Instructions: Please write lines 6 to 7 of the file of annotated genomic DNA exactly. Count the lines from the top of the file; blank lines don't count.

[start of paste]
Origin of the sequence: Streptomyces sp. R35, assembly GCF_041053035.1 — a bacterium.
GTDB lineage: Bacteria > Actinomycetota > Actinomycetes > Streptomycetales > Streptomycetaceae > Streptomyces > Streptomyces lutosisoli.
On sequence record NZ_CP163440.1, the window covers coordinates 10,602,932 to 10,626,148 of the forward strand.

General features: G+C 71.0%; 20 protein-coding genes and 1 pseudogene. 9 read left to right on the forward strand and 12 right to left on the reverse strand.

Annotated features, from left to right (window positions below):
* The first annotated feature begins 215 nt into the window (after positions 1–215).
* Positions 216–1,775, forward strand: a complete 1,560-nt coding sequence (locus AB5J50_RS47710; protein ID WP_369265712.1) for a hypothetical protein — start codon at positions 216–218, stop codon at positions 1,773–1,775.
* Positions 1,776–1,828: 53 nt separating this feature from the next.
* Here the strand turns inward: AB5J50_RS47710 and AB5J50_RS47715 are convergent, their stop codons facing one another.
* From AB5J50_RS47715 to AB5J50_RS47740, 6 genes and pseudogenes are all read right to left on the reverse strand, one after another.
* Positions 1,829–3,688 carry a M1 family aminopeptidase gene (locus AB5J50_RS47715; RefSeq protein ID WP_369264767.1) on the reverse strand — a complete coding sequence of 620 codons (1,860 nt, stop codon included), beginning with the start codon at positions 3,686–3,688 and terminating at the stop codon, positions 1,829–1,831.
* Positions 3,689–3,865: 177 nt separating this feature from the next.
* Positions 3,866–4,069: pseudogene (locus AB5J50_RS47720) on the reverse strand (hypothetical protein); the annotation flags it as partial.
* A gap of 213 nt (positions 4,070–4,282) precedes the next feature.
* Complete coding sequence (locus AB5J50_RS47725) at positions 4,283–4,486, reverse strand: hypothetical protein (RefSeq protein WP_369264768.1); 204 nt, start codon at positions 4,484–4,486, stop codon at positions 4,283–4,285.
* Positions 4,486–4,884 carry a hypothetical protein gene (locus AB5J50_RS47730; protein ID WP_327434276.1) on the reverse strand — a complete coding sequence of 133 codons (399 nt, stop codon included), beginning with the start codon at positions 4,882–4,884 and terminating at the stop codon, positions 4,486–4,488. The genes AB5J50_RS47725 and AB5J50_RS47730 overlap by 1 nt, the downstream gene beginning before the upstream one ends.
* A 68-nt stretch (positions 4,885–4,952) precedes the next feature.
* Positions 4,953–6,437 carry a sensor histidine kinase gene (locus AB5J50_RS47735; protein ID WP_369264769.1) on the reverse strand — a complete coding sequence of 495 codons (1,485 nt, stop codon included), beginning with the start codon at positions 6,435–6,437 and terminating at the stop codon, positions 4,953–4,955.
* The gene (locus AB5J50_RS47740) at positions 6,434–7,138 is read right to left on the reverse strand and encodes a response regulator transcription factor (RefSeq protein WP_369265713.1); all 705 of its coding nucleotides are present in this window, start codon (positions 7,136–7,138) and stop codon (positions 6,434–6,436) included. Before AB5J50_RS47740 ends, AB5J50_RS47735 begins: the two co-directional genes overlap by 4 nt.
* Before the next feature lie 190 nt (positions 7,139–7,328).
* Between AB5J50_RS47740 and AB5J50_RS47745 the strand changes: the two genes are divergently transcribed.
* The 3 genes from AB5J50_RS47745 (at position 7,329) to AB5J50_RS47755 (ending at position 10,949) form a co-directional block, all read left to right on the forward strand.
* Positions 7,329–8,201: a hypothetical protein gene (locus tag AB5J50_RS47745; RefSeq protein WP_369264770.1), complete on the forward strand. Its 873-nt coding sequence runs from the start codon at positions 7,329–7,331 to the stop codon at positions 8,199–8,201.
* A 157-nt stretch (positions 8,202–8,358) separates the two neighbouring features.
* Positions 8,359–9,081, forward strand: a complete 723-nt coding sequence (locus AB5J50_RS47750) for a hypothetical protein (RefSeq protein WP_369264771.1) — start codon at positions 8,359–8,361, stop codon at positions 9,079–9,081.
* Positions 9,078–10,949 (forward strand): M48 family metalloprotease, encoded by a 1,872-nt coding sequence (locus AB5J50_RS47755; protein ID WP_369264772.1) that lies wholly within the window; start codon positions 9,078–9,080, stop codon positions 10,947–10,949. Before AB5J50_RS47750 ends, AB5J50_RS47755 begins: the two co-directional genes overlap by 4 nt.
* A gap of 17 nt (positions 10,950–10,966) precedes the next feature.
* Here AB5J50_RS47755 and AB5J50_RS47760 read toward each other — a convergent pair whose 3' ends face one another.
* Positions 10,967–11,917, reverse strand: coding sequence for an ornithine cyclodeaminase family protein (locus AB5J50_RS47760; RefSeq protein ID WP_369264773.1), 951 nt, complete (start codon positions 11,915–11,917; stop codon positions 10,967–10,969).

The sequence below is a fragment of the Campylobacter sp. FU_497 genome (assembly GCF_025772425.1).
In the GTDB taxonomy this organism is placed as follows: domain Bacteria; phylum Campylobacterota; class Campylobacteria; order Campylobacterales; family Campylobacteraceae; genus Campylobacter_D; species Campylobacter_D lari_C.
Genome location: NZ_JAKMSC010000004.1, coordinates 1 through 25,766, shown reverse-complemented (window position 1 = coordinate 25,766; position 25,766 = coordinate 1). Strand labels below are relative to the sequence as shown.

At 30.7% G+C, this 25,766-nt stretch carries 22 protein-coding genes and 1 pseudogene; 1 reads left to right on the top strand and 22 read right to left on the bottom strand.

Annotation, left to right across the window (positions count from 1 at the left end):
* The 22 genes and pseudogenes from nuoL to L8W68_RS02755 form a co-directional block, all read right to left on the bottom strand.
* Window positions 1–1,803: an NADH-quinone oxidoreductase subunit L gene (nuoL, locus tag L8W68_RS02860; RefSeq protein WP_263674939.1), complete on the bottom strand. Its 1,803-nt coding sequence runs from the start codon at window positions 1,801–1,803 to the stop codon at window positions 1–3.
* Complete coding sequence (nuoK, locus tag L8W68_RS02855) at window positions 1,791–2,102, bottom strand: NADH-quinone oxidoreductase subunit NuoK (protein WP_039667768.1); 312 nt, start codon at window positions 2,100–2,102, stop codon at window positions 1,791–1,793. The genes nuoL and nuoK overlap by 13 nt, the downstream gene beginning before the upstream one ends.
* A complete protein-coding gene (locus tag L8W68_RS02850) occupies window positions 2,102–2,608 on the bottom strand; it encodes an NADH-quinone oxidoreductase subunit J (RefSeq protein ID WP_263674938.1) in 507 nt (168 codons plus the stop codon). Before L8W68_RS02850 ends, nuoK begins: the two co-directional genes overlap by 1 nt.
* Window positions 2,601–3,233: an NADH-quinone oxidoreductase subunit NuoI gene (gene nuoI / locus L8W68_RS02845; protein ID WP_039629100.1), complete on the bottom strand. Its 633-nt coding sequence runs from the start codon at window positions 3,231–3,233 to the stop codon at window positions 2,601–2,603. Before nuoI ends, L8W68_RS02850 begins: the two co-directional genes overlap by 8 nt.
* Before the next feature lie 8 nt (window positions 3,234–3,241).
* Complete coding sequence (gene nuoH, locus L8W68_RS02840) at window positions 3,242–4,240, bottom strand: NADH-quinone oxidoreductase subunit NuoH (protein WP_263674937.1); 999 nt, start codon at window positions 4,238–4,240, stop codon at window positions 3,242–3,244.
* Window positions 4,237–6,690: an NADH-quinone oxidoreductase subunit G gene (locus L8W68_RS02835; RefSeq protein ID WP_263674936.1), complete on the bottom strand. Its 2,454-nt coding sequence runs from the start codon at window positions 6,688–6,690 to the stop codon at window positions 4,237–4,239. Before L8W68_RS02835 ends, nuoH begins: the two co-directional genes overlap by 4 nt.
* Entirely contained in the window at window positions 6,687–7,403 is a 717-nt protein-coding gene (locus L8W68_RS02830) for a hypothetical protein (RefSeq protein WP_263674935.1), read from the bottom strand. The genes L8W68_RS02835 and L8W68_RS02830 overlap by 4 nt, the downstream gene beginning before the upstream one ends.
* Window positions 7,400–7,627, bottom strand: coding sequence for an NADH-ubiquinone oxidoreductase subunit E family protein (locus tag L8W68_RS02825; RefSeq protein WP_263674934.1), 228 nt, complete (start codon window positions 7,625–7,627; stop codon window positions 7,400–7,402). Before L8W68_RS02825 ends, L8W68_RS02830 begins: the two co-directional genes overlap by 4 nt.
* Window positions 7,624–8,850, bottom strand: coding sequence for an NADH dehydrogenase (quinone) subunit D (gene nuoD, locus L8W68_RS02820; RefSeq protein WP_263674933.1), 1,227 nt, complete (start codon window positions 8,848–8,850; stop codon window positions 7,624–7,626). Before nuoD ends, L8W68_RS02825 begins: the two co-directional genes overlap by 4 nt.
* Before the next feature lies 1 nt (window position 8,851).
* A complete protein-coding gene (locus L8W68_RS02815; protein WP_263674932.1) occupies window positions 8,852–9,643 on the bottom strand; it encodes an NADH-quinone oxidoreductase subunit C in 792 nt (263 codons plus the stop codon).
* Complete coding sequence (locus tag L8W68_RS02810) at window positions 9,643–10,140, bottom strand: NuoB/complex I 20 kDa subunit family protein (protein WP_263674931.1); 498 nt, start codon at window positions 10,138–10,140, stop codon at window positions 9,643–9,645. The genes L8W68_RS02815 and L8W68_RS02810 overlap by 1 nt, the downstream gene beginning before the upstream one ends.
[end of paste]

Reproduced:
* The first annotated feature begins 215 nt into the window (after positions 1–215).
* Positions 216–1,775, forward strand: a complete 1,560-nt coding sequence (locus AB5J50_RS47710; protein ID WP_369265712.1) for a hypothetical protein — start codon at positions 216–218, stop codon at positions 1,773–1,775.